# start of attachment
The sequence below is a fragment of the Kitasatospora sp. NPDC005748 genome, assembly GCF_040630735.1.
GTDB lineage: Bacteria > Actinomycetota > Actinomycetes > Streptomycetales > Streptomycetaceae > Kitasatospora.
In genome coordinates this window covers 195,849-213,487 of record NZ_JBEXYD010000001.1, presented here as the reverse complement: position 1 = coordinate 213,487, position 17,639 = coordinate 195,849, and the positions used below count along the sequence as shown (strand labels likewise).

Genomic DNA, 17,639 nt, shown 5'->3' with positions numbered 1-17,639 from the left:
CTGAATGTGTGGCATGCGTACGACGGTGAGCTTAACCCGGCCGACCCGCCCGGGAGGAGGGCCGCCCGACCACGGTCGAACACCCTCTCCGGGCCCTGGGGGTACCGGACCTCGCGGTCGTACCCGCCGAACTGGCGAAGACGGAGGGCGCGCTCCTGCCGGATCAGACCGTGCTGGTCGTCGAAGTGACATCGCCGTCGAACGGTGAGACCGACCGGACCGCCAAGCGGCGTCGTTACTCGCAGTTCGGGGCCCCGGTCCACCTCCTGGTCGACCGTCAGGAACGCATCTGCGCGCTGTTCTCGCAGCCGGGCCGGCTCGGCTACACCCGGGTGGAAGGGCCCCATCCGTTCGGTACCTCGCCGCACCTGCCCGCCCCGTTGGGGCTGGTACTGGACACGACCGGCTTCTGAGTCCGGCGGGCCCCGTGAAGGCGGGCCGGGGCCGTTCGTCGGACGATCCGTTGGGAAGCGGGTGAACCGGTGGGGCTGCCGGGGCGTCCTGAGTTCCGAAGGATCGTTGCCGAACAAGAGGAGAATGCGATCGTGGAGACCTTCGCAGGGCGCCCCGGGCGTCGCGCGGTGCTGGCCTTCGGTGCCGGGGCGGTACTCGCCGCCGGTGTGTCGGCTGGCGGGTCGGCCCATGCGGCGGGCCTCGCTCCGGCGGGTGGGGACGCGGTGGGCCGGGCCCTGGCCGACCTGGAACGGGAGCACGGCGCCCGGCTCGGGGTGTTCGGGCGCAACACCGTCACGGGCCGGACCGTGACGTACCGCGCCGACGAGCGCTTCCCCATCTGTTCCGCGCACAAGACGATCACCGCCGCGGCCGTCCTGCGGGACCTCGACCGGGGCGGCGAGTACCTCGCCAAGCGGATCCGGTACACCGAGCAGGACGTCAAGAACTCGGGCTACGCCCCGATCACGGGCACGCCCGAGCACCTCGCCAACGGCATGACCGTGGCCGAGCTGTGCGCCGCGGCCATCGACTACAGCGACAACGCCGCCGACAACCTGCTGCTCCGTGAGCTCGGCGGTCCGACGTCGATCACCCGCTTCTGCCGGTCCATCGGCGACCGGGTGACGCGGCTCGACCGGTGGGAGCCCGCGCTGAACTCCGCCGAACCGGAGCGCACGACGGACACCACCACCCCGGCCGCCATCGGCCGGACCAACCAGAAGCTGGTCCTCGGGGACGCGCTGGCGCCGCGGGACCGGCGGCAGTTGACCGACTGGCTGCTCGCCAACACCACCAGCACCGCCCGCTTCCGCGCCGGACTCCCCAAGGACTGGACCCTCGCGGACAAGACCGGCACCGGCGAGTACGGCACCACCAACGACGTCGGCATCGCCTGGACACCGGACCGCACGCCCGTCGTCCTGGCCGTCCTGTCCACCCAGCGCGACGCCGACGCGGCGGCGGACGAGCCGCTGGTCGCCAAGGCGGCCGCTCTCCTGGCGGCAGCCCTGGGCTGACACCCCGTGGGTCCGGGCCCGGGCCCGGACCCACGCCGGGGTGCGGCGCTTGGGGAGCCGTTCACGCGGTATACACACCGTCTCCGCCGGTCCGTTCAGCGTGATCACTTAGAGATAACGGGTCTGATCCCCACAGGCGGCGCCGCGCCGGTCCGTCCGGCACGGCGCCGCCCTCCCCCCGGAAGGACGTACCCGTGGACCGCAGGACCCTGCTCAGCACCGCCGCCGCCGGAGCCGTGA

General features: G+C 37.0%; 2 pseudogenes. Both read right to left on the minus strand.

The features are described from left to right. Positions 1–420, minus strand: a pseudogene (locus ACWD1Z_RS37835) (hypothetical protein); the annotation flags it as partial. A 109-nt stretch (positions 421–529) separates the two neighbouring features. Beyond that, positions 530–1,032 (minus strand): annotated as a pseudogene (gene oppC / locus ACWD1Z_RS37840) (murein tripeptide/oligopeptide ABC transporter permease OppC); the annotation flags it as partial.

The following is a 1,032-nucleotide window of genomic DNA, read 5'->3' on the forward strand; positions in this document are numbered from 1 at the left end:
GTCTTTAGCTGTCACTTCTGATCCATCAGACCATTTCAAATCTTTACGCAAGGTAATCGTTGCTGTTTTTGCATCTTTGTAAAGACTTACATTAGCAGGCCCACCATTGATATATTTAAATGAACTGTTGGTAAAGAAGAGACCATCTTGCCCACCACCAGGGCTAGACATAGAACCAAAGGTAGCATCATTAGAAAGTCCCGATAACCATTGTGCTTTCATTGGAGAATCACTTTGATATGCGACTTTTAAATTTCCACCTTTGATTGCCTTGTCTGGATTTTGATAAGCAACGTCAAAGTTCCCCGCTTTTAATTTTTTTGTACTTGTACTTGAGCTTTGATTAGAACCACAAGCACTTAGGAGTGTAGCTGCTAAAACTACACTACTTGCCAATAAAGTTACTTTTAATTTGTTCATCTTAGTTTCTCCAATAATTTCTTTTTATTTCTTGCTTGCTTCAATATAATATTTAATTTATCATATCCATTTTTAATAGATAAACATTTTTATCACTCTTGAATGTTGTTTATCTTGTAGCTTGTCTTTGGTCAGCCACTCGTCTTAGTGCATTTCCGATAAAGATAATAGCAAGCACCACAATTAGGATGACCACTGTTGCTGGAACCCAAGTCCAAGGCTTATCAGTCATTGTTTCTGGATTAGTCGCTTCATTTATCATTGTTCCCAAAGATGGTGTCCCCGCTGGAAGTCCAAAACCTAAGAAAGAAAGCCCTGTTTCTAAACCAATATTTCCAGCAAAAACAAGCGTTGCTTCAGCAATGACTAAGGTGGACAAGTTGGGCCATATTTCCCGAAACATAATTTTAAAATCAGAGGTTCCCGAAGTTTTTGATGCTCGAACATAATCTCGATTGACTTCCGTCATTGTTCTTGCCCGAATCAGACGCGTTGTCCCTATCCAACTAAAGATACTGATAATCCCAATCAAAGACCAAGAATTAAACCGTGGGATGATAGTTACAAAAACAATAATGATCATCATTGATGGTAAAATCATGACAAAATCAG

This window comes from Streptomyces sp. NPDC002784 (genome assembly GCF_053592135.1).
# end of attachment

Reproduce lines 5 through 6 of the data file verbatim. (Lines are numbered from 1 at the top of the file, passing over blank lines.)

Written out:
CTGAATGTGTGGCATGCGTACGACGGTGAGCTTAACCCGGCCGACCCGCCCGGGAGGAGGGCCGCCCGACCACGGTCGAACACCCTCTCCGGGCCCTGGGGGTACCGGACCTCGCGGTCGTACCCGCCGAACTGGCGAAGACGGAGGGCGCGCTCCTGCCGGATCAGACCGTGCTGGTCGTCGAAGTGACATCGCCGTCGAACGGTGAGACCGACCGGACCGCCAAGCGGCGTCGTTACTCGCAGTTCGGGGCCCCGGTCCACCTCCTGGTCGACCGTCAGGAACGCATCTGCGCGCTGTTCTCGCAGCCGGGCCGGCTCGGCTACACCCGGGTGGAAGGGCCCCATCCGTTCGGTACCTCGCCGCACCTGCCCGCCCCGTTGGGGCTGGTACTGGACACGACCGGCTTCTGAGTCCGGCGGGCCCCGTGAAGGCGGGCCGGGGCCGTTCGTCGGACGATCCGTTGGGAAGCGGGTGAACCGGTGGGGCTGCCGGGGCGTCCTGAGTTCCGAAGGATCGTTGCCGAACAAGAGGAGAATGCGATCGTGGAGACCTTCGCAGGGCGCCCCGGGCGTCGCGCGGTGCTGGCCTTCGGTGCCGGGGCGGTACTCGCCGCCGGTGTGTCGGCTGGCGGGTCGGCCCATGCGGCGGGCCTCGCTCCGGCGGGTGGGGACGCGGTGGGCCGGGCCCTGGCCGACCTGGAACGGGAGCACGGCGCCCGGCTCGGGGTGTTCGGGCGCAACACCGTCACGGGCCGGACCGTGACGTACCGCGCCGACGAGCGCTTCCCCATCTGTTCCGCGCACAAGACGATCACCGCCGCGGCCGTCCTGCGGGACCTCGACCGGGGCGGCGAGTACCTCGCCAAGCGGATCCGGTACACCGAGCAGGACGTCAAGAACTCGGGCTACGCCCCGATCACGGGCACGCCCGAGCACCTCGCCAACGGCATGACCGTGGCCGAGCTGTGCGCCGCGGCCATCGACTACAGCGACAACGCCGCCGACAACCTGCTGCTCCGTGAGCTCGGCGGTCCGACGTCGATCACCCGCTTCTGCCGGTCCATCGGCGACCGGGTGACGCGGCTCGACCGGTGGGAGCCCGCGCTGAACTCCGCCGAACCGGAGCGCACGACGGACACCACCACCCCGGCCGCCATCGGCCGGACCAACCAGAAGCTGGTCCTCGGGGACGCGCTGGCGCCGCGGGACCGGCGGCAGTTGACCGACTGGCTGCTCGCCAACACCACCAGCACCGCCCGCTTCCGCGCCGGACTCCCCAAGGACTGGACCCTCGCGGACAAGACCGGCACCGGCGAGTACGGCACCACCAACGACGTCGGCATCGCCTGGACACCGGACCGCACGCCCGTCGTCCTGGCCGTCCTGTCCACCCAGCGCGACGCCGACGCGGCGGCGGACGAGCCGCTGGTCGCCAAGGCGGCCGCTCTCCTGGCGGCAGCCCTGGGCTGACACCCCGTGGGTCCGGGCCCGGGCCCGGACCCACGCCGGGGTGCGGCGCTTGGGGAGCCGTTCACGCGGTATACACACCGTCTCCGCCGGTCCGTTCAGCGTGATCACTTAGAGATAACGGGTCTGATCCCCACAGGCGGCGCCGCGCCGGTCCGTCCGGCACGGCGCCGCCCTCCCCCCGGAAGGACGTACCCGTGGACCGCAGGACCCTGCTCAGCACCGCCGCCGCCGGAGCCGTGA

General features: G+C 37.0%; 2 pseudogenes. Both read right to left on the minus strand.